I read this as though the Asus and EVGA models would only be available in the US. But the Asus one is at all the UK e-tail sites today, and their advertising for it was showing at the places I visited this week too.

    Did you perhaps mean that in the US you’ll only find those two brands available, but there’s no such restriction elsewhere?

  91. the real tragedy of the GTX 590 isn’t the heat or noise but it’s power draw being so high, apparently the overclocked cards have already started failing and it’s only been 24 hours, that the card comes with less RAM than the HD 6990 by default, that the cards performance is only comparable are some of the growing list of reasons why this card is a disappointment… not a failure but definitely weaksauce.

    Nvidia would have been better sticking to the 580 claiming they don’t need 2 GPU’s on one card to compete, by releasing the 590 they highlight Fermi’s shortcomings.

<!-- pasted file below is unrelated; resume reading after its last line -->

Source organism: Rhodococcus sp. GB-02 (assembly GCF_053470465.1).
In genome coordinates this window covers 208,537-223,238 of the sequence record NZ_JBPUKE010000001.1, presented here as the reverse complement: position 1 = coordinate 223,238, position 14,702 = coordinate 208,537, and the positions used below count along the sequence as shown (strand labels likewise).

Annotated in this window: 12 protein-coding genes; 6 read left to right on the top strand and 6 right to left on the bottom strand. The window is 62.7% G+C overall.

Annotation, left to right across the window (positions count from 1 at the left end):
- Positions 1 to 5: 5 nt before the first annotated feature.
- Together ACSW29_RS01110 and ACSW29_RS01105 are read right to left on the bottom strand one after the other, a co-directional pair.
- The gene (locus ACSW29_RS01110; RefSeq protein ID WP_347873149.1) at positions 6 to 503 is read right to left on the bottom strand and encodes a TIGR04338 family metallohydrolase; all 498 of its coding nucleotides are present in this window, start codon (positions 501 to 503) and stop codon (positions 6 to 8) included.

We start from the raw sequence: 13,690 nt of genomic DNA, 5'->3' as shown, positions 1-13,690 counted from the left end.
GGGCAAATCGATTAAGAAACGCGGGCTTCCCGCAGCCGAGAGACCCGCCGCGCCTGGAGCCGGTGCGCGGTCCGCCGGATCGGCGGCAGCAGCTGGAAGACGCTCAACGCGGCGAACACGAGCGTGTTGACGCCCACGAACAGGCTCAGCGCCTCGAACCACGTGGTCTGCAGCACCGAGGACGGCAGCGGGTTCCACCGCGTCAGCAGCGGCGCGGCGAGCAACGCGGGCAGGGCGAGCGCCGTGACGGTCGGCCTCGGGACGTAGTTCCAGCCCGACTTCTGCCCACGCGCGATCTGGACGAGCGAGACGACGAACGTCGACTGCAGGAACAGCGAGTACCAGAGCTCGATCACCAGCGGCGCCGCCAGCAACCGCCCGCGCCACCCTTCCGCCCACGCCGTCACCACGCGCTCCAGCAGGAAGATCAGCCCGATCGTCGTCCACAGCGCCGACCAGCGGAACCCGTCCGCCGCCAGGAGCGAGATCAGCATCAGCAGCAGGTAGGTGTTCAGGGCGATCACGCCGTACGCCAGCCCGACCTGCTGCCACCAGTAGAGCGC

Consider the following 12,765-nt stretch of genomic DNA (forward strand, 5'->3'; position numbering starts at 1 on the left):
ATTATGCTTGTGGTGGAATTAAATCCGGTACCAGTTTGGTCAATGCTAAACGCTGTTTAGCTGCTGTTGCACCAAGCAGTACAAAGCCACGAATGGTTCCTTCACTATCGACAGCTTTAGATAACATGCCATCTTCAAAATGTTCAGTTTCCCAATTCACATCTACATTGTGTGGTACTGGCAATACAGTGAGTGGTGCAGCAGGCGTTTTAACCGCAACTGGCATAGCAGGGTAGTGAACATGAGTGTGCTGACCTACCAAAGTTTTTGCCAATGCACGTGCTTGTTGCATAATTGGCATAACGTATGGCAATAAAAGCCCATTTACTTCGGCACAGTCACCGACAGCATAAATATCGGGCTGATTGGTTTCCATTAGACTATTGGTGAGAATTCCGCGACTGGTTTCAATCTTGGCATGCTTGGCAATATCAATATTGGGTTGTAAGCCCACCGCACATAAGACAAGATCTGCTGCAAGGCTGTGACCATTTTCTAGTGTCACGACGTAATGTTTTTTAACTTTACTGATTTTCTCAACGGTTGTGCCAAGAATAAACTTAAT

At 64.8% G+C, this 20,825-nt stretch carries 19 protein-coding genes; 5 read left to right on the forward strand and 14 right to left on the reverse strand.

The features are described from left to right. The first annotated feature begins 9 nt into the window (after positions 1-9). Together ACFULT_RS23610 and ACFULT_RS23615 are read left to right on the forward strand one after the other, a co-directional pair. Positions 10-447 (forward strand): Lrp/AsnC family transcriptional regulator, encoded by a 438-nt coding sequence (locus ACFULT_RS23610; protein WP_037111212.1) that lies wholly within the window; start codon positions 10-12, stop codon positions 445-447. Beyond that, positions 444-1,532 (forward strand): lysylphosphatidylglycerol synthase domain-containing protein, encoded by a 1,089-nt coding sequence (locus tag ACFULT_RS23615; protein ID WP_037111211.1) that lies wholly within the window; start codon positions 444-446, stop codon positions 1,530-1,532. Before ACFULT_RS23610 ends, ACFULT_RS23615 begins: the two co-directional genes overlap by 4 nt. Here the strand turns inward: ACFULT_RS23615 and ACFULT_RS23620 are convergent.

go AMD and install a more efficient cooler or wait for an OEM to offer something better for minimal cost, I can find no reason to choose the GTX 590 over the HD 6990, the quieter running of the GTX 590 is vapor at this price point and badly offset by the lack of ram, the excessive power consumption, the bad pr being generated across the web due to premature card failures when overclocked.

  92. I’m with you brother. Nvidia has made a point out of making quieter cards for the power drawn at every level for the past few generations, and that’s something I admire.

  93. The 590 certainly looks like a better all-round package than the 6990, but with two caveats: